Remnants of an Era: The Krimchi Temples of Kashmir
Emperor Jehangir’s “Paradise on Earth” is rich in valleys, rivers, lakes and enchanting snow-capped mountains. Few are aware, however, that the grandeur of Kashmir goes far beyond its beautiful landscapes. Endowed with numerous temples such as the Sankara-Gauresvara, Pandrethan, Shiva Bhutesa and Goverdhanadhara, Kashmir is a crucible of ancient heritage across religions and some breathtaking natural beauty. Perhaps one of the most intriguing edifice you’ll come across in the valley is the complex of the Krimchi temples. Canta Dadlaney takes you through the ruins of Krimchi temples that transport you to a bygone history marked with riches and royalty
Kashmir was once imbued with Hinduism and spirituality, deeply influenced by Kashmiri Shaivism, a non-dualistic tradition that dates back to 850 CE. Swami Lakshman Joo, a Kashmiri Hindu, was instrumental in reviving Kashmiri Shaivism. The ruins of the Krimchi Temples are captivating structures situated at a distance of about 14 km from the city of Udhampur in southwestern Jammu and Kashmir. These temples are considered to be the oldest in the State of Jammu, dating back to the period between the 8th and the 9th centuries. While no written information exists today to validate their history, the stories behind the construction of these temples are numerous. Some say they were built by King Kichak of the Mahabharata, (the ancient historic war fought between the Pandavas and the Kauravas) while others state that they were built by the Pandavas, who after being sent into exile, spent a lot of their time in this region. This accounts for these temples popularly referred to as the ‘Pandava Temples’.
A 30-minute drive by road from Udhampur city brings you to this complex which includes a total of seven temples, four large ones facing the east and three small ones facing the west. Built on the banks of a stream, the temples are surrounded with lush foliage and a vast range of colourful flowers. The main temple stands at a towering height of 50 ft and is dedicated to Hindu deities such as Lord Shiva, his consort Goddess Parvati, their child, Lord Ganesha, and Lord Vishnu.
A history of grandiose
Krimchi was the brain-child of King Kichak, a contemporary of the Pandavas who defeated and killed him. The lineage of royals who ruled Krimchi is lengthy, with some of the notable rulers being King Dayakaran (the son of King Puran Karan), King Bahadur Singh and King Himmat Singh.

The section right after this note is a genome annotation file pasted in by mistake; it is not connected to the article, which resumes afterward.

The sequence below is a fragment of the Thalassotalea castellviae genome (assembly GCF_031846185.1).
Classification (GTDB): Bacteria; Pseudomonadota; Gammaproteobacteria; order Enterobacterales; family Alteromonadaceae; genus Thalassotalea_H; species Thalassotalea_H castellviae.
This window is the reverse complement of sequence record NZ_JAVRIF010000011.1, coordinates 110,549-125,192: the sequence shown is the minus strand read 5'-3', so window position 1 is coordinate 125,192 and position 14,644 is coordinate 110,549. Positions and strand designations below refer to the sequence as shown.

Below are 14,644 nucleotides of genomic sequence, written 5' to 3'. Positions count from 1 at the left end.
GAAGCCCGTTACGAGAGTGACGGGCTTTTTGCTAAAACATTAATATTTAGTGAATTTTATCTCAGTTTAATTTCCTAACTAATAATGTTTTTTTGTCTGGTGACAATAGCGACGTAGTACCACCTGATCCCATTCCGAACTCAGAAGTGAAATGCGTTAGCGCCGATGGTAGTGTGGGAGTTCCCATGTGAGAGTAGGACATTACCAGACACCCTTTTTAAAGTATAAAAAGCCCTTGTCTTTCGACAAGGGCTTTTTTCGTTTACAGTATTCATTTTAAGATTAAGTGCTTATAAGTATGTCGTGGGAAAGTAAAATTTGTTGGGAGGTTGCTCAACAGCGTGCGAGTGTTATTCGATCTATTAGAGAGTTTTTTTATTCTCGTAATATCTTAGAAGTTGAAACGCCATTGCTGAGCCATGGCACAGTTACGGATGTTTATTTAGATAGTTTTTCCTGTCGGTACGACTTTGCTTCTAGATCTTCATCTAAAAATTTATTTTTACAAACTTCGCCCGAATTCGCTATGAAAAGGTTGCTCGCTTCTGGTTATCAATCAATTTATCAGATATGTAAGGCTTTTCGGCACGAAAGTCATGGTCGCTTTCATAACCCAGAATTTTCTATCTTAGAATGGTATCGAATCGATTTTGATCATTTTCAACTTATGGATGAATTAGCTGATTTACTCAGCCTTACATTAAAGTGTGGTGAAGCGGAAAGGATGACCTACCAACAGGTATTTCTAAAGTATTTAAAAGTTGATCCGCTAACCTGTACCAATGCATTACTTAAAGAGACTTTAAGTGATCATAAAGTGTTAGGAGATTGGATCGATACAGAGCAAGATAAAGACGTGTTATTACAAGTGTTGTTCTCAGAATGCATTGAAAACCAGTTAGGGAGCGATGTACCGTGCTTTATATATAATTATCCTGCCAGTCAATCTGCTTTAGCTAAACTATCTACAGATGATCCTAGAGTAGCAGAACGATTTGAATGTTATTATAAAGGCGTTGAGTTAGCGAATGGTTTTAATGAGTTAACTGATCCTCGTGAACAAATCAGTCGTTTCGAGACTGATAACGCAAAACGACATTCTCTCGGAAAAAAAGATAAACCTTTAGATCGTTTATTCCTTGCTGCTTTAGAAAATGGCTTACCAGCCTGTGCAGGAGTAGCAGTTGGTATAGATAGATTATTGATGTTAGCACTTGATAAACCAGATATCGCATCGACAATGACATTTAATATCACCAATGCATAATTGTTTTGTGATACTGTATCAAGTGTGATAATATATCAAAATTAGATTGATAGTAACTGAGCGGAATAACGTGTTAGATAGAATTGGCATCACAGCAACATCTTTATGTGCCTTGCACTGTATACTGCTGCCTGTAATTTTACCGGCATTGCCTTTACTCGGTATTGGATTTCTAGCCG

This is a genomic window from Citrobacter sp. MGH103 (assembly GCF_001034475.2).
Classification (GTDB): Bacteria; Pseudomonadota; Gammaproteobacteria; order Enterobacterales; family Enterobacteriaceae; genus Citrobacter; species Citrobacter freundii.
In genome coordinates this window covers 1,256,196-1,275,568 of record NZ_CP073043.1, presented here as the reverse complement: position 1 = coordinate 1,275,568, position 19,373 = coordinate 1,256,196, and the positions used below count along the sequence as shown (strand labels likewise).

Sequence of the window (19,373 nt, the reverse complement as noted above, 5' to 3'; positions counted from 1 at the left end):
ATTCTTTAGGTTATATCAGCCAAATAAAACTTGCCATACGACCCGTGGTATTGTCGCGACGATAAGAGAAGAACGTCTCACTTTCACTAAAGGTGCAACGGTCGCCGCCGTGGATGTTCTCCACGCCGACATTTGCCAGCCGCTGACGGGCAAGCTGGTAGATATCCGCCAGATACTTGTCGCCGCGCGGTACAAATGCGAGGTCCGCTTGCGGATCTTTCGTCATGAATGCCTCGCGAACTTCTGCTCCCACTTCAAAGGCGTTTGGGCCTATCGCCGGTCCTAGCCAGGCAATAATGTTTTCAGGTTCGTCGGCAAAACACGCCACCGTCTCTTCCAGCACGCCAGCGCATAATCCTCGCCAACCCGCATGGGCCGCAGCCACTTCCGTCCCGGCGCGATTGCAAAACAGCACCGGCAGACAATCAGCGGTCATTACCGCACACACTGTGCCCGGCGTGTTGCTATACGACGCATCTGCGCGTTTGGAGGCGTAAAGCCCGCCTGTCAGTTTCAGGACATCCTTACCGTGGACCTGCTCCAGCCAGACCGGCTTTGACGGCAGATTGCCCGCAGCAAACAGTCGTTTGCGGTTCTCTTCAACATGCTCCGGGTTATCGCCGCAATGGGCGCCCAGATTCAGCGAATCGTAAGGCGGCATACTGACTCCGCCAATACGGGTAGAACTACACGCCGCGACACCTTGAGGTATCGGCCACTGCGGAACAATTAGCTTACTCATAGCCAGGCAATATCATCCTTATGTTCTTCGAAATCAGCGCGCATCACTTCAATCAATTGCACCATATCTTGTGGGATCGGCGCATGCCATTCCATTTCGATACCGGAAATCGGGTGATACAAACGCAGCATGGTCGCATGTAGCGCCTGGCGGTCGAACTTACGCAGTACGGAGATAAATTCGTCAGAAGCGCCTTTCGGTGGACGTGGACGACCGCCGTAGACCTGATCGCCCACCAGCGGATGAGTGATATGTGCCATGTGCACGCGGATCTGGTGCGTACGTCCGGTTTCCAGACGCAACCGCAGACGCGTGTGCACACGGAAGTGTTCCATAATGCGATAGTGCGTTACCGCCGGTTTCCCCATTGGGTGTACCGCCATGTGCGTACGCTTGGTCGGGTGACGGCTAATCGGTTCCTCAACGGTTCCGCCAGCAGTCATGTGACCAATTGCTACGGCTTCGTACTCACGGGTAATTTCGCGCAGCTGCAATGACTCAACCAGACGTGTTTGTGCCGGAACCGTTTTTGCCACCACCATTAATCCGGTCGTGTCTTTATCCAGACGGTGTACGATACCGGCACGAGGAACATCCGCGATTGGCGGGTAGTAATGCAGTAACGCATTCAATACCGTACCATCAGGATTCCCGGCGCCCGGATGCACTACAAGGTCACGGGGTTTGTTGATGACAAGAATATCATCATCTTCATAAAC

For the convenience of visitors and tourists, the temples have been marked from one to seven. Temple number 3 is the oldest and temple number 1 appears as the most decorated one. A lot of information has been concisely detailed throughout the temples to give an insight into the background of this sacred place. Many attribute the architecture of these temples to Greek influences, though some local folk state that the architecture is influenced by the Nagra style of North India. Some believe that they were built by the Pandavas while others affirm that they were built by the Dev dynasty of Jammu.
The eroded walls depict faded abstract impressions and the structures appear very similar to other Indian temples at Chamba, Bhubanewswar and Bharmour. The pillars bear discrete foliage motifs which speak volumes for the creativity of that time.
In the past, archaeologists and researchers, in the course of excavations, discovered stone idols, iron arrowheads, earthen pots and other ancient paraphernalia which are exhibited for all to see. The excavations have now been stopped to retain the historical importance of these monuments which have a unique story of their own.
Walking amongst these ancient ruins transports one to a mystical era of a past, deeply mired in spirituality and engulfs one in an unknown serenity and calm. These ancient temple ruins make for a very popular tourist attraction and are a must-visit for curious minds and solace-seekers. Many a request has been put forth for this temple complex to be deemed as a World Heritage site, but to no avail.
Timings: 6.00 am – 6.00 pm.